Because Connecticut does sit on the water, it also has a variety of marine animals. Harbor seals and manatees are common in the waters around the state. Lizards, salamanders, and lungless salamanders are also frequent sights. A lungless salamander takes in oxygen through its skin rather than through traditional lungs.
To report a dead animal on the road, an injured bird, a lost baby squirrel, a dangerous bear, or anything like that, call animal services at (860) 569-0722
If they can't help, call the Connecticut Wildlife Commission at (860) 569-0722. You can also call your local sheriff department at (860) 569-0722 - they often deal with public wildlife issues.
We are experts with all kinds of CT wildlife and are familiar with the wild animals native to Hartford. If you need Hartford pigeon control, geese or other bird removal, we can help. We are experts with skunks and
skunk problems, digging animals such as moles, armadillos, & groundhogs, and we offer Connecticut beaver control and removal. Wildlife Removal Hartford also provides dead animal removal services. 860-516-4365
We service Hartford, at the area to the east including Glastonbury, Windsor, Vernon, Manchester, Buckingham, Highland Park, Buckland, Talcottville, Rockville, and more.
Hartford has a rat problem. It got to be such a widespread problem that the city asked insurance companies if they would pay for a Norway rat eradication program, said City Council President Katie Smith, whose district includes the Highwood and Battle Creek areas. They declined. The Hartford County Pest Control board could not be reached for comment.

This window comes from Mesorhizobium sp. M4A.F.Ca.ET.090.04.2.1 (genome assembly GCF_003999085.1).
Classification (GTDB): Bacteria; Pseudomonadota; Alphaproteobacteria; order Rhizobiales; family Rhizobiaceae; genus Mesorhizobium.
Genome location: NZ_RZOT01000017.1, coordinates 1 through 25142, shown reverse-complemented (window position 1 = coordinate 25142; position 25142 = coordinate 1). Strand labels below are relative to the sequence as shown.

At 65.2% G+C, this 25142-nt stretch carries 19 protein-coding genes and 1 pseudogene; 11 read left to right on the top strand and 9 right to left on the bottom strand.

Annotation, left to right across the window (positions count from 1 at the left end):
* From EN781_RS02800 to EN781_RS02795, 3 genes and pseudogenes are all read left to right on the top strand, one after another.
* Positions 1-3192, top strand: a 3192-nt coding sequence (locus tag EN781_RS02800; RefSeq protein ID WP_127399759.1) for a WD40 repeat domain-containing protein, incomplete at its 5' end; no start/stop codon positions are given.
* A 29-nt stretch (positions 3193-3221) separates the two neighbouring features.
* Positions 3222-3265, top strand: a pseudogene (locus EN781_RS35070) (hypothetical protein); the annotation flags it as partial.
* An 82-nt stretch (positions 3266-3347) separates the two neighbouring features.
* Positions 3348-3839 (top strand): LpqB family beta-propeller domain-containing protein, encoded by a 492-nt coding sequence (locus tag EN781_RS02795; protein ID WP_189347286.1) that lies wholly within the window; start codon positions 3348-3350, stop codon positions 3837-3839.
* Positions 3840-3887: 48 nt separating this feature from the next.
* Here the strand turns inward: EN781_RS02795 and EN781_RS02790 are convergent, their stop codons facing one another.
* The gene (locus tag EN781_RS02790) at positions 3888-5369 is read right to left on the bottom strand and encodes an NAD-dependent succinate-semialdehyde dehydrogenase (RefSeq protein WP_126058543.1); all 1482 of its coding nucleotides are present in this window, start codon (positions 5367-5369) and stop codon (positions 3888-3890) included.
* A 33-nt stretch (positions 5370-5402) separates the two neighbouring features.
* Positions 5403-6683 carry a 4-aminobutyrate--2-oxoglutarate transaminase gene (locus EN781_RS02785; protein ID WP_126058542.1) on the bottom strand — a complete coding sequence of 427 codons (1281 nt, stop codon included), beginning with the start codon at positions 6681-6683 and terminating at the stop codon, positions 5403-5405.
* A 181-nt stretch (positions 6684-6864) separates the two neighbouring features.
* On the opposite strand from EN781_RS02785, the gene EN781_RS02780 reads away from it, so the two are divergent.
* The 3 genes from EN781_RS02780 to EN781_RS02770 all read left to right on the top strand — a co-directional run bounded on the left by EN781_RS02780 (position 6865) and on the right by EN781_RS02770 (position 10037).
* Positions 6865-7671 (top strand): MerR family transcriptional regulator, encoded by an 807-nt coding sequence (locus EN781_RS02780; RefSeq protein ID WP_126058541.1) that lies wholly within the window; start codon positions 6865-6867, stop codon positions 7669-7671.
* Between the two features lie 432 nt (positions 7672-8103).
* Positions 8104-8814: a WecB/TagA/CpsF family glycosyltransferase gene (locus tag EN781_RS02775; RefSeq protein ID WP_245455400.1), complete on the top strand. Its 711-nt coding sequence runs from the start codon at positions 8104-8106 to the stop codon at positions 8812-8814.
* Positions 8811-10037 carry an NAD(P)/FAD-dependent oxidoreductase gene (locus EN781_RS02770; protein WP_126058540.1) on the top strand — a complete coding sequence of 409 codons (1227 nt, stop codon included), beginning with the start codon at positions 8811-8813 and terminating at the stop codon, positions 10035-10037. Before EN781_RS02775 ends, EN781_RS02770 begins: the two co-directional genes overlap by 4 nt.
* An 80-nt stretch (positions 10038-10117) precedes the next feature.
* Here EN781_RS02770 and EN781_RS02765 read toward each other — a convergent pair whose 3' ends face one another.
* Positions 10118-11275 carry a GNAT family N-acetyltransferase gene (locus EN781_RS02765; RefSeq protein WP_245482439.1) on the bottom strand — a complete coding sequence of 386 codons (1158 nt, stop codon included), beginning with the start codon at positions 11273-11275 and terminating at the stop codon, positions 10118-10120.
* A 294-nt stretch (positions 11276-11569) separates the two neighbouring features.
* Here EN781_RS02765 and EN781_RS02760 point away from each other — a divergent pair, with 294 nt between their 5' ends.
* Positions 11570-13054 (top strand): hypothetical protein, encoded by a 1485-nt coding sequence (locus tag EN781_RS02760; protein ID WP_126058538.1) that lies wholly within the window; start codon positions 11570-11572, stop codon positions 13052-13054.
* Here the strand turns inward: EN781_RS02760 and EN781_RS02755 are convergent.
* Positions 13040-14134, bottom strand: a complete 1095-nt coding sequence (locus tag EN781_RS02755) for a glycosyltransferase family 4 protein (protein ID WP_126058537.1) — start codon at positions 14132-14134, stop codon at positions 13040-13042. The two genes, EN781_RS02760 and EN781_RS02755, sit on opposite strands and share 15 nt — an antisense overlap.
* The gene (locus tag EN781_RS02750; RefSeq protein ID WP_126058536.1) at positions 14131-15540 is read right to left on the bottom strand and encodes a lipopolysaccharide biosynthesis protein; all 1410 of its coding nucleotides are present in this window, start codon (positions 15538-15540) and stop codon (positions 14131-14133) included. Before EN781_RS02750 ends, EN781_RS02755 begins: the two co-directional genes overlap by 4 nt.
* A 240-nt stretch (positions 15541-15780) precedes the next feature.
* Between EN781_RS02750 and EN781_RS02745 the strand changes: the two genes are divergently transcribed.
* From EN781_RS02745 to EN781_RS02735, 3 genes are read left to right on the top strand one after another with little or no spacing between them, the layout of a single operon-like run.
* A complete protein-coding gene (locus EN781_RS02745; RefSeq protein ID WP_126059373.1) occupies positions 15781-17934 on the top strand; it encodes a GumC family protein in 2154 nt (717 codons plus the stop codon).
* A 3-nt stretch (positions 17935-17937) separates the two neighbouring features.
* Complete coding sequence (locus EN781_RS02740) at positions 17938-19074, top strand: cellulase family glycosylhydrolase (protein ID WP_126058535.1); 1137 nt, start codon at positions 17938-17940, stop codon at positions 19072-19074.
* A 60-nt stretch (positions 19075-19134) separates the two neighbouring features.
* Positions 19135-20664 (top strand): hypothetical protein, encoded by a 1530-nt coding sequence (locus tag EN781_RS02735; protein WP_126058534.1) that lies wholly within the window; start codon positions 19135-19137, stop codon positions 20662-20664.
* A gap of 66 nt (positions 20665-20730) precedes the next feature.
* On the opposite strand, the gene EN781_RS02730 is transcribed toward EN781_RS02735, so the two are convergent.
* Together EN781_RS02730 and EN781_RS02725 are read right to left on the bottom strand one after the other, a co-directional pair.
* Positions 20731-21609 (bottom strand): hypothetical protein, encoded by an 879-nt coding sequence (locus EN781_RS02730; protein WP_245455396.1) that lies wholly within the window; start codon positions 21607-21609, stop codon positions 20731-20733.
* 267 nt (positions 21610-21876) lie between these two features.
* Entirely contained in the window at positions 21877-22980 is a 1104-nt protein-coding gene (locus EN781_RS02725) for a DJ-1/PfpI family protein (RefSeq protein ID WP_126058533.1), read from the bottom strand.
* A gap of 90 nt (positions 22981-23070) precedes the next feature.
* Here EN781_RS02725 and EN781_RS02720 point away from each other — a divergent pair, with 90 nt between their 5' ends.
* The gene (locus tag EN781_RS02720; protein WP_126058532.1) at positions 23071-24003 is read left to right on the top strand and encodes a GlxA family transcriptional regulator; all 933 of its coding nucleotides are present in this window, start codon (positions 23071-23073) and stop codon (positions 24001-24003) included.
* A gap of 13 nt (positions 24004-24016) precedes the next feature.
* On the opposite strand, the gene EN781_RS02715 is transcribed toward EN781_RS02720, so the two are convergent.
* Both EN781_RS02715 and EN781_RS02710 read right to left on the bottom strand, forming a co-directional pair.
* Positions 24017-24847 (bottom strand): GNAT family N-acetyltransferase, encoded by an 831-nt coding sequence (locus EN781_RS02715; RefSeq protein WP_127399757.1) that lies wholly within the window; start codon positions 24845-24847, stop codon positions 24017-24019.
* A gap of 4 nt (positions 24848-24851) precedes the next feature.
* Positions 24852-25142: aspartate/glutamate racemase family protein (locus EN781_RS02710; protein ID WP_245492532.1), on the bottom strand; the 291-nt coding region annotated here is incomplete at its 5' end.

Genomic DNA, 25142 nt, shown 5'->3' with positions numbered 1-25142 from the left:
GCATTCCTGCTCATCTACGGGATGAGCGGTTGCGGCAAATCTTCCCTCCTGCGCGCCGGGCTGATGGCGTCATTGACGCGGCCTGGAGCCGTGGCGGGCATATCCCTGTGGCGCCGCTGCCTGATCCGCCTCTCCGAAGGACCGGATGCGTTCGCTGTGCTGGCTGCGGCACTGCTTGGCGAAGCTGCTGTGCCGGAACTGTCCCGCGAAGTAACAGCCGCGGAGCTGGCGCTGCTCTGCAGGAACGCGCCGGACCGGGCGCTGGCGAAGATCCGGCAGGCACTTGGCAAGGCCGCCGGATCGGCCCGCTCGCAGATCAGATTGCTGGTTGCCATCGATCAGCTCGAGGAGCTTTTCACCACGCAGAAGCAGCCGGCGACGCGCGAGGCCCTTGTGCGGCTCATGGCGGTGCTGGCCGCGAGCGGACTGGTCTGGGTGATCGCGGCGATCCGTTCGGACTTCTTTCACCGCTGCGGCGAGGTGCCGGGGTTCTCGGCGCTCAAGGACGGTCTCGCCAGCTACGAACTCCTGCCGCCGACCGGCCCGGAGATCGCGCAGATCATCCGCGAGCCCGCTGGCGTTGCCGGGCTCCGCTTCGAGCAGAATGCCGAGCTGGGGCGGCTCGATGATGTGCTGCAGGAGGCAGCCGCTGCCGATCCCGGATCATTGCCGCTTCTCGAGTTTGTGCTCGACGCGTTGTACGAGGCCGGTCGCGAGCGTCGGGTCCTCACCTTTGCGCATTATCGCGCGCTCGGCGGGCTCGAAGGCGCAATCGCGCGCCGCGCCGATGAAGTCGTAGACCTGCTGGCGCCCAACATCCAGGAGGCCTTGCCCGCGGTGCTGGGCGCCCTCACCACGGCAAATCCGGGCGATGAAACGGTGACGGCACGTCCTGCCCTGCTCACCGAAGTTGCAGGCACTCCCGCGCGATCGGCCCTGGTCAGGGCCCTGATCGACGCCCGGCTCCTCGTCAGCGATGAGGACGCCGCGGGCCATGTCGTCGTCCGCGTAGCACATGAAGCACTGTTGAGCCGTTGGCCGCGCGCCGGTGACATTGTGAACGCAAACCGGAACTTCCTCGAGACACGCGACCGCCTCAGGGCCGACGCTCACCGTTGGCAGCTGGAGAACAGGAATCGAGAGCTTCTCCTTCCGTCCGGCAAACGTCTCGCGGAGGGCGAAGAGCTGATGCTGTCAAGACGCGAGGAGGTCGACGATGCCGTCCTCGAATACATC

In 1999, Hartford County CT animal services approved bowhunting around teh city. The program recently was expanded to include Battle Creek Park and Fish Creek Park in Maplewood. Most local owners of pest control companies in Hartford, Connecticut weren't sure what to make of all this.
The bowhunters killed about 75 Norway rat last winter, but The mouse and rat trapper said that it would take 15 years at that rate to get the population down to where it needs to be. Hartford pest control is an important part of the local economy, but only a few Connecticut companies deal with wild animals.
If you have a Hartford wildlife problem and need help, call Wildlife Removal Hartford at 860-516-4365. They provide professional wildlife control for both residential & commercial customers in the city of Hartford. They offer custom Hartford wildlife control solutions for almost any type of wildlife problem, whether it be the noises of squirrels running through the attic, a colony of bats living in a building, or the destructive behavior of a raccoon, they have the experience and the tools to quickly and professionally solve your wild animal problem in Hartford County in Connecticut. Check their prices, and for a consultation, give them a call at 860-516-4365